Besides causing economic and financial hardship for workers and their families, unstable schedules can also lead to negative physical and mental health outcomes. 
— Jeremy Thompson. MassBudget

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“An Act relative to the scheduling of employees” (S.1110 and H.3809) The Fair Work Week Bill allows all workers the chance to build stable lives for themselves and their families,

The Crisis of Scheduling

Across the country, there is a scheduling crisis going on. Retail, food service, and hospitality workers are notified too late of their schedules, forced to work on call and clopening shifts, and have their time outside of work disrespected by their employers again and again.

Selected Testimony From Hearings

Fact Sheets

Center for Popular Democracy Fact Sheet (pdf)

Fact Sheet on Current Legislation (pdf)


We believe that community stabilization can only be achieved if economic mobility is possible.
— Chinese Progressive Association

What is the bill trying to do?

The Fair Workweek bill aims to give workers more control over their lives.

It does this by:

  • requiring advance notice of schedules

  • trying to eliminate on-call shifts

  • eliminating forced clopening shifts

  • allowing employees to rest between shifts

  • requiring that employers offer new shifts to existing employees

  • allowing employees to collect unemployment benefits if their employer’s failure to comply with the bill results in the employee leaving the job


Section 1: Right to Advance Notice

  • When hiring a new employee, an employer will give them an approximate schedule (how many hours they’ll be working and when those hours will be)

  • If the employer needs to change this approximate schedule, they will provide the employee with a new approximate schedule in writing

  • Employees can request shifts, more or fewer hours, or to work or not work on-call shifts

  • Employers must provide employees with their schedule at least 14 days before the first date of the schedule


Section 2: Right to Compensation for Changed Schedules

  • Employers must pay predictability pay to employees if the details of their shift are changed after the 14 day period ends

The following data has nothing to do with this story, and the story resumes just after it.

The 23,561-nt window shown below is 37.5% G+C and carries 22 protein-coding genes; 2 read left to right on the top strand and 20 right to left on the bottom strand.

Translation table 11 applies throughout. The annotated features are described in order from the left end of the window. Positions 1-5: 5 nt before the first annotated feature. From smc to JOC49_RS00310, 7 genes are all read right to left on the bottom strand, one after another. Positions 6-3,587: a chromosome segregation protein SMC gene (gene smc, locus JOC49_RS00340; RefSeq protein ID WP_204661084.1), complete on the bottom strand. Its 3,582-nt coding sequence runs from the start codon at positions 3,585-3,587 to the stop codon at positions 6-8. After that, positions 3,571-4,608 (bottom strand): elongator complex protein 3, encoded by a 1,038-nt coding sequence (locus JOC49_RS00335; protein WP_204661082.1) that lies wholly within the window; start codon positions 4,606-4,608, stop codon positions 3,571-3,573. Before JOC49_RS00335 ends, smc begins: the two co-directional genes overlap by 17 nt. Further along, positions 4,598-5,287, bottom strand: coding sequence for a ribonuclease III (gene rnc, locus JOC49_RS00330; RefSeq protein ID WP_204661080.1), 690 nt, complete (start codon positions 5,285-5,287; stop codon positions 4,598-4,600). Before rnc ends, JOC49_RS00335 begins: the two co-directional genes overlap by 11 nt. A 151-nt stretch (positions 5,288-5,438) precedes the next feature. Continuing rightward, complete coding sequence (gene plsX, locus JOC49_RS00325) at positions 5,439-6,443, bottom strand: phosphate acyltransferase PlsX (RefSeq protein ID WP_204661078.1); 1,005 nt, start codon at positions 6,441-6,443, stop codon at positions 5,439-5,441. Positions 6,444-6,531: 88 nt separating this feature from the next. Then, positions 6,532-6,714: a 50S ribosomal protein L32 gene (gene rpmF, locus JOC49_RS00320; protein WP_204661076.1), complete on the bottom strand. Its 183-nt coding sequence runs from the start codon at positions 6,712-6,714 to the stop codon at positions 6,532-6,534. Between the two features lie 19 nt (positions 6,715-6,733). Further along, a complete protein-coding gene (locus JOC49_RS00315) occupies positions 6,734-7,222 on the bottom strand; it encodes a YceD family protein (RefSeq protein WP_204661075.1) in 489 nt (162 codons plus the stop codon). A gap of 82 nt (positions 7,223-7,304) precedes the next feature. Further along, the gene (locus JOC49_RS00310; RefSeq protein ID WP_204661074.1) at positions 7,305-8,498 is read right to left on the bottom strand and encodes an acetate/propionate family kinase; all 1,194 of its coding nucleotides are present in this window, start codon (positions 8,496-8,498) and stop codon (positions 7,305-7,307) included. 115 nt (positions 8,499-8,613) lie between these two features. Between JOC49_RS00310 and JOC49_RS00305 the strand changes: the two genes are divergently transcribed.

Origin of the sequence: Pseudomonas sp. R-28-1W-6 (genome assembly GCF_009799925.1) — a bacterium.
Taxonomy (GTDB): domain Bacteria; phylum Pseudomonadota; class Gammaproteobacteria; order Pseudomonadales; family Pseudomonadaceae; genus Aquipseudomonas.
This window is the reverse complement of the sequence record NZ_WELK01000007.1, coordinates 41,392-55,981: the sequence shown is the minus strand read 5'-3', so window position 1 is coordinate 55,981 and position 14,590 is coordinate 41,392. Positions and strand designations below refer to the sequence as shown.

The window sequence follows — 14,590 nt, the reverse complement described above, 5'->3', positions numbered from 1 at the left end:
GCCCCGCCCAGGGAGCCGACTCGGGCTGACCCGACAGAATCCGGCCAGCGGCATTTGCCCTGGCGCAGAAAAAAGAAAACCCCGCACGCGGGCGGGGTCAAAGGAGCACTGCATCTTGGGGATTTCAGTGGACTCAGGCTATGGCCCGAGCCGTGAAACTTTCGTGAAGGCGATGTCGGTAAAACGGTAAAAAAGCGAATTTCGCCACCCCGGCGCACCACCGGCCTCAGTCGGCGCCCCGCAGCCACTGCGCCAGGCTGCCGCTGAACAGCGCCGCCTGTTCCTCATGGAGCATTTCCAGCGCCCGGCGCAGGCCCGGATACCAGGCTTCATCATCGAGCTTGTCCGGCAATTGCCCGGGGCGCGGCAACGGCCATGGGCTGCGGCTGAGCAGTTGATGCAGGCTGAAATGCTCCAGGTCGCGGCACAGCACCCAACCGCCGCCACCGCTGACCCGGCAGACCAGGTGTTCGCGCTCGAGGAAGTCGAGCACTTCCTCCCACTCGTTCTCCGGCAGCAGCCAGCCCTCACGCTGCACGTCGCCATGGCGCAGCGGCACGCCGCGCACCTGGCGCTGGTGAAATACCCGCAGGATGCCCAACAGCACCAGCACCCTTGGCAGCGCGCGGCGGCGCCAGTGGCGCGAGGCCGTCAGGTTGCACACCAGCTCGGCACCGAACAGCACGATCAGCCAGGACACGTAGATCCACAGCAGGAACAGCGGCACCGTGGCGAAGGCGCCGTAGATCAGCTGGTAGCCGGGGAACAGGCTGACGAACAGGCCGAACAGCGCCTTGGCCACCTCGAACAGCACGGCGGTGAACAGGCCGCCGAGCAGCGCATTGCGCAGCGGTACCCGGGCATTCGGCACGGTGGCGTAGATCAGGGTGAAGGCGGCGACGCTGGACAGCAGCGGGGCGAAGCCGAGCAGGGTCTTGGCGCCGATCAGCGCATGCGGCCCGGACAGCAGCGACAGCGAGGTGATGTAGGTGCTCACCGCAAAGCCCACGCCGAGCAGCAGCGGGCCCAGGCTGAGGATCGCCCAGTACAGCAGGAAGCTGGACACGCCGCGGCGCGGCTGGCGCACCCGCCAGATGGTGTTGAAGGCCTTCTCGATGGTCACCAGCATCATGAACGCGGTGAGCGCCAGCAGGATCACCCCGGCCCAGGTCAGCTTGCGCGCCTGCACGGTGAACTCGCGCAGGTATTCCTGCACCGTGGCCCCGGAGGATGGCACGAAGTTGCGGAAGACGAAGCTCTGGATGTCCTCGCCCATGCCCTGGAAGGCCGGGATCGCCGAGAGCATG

• This includes time, location, adding hours

  • Employers must pay half wages to employees when employers subtract hours from or cancel shifts after the 14 day period ends


Section 3: Right to Rest Between Shifts

  • Employees may refuse to work two shifts that happen within 11 hours of each other without penalty from their employer

  • If an employee does work two shifts within 11 hours of each other, they shall be paid time and a half for the second shift


Section 4: Right to Offer of New Work

  • Employers shall offer current employees new shifts before hiring new employees to fill the shifts

  • The offer for new shifts must be posted in a conspicuous place in the workplace for at least 72 hours, unless a shorter period of time is required to fill the shift


Section 5: Right to Unemployment Benefits

If an employee leaves a job because their employer was not complying with the Fair Workweek Bill, that employee shall be allowed to collect unemployment benefits until they find a new job.


Who does the bill apply to?

  • The bill applies to food service, hospitality, and retail workers

  • Any employer within those industries with 50 or more employees worldwide is covered under the bill


Why is this bill important?

  • The bill allows covered employees more stability in their lives

  • Workers can make childcare arrangements more easily

  • They can coordinate schedules with second and third jobs if they have them

  • Workers will no longer be forced to work clopening shifts

  • People who used to have work two or three jobs to support themselves may be able to get enough shifts at a single job to only need one job

  • This bill will mandate that employers respect their employees’ time and life outside of work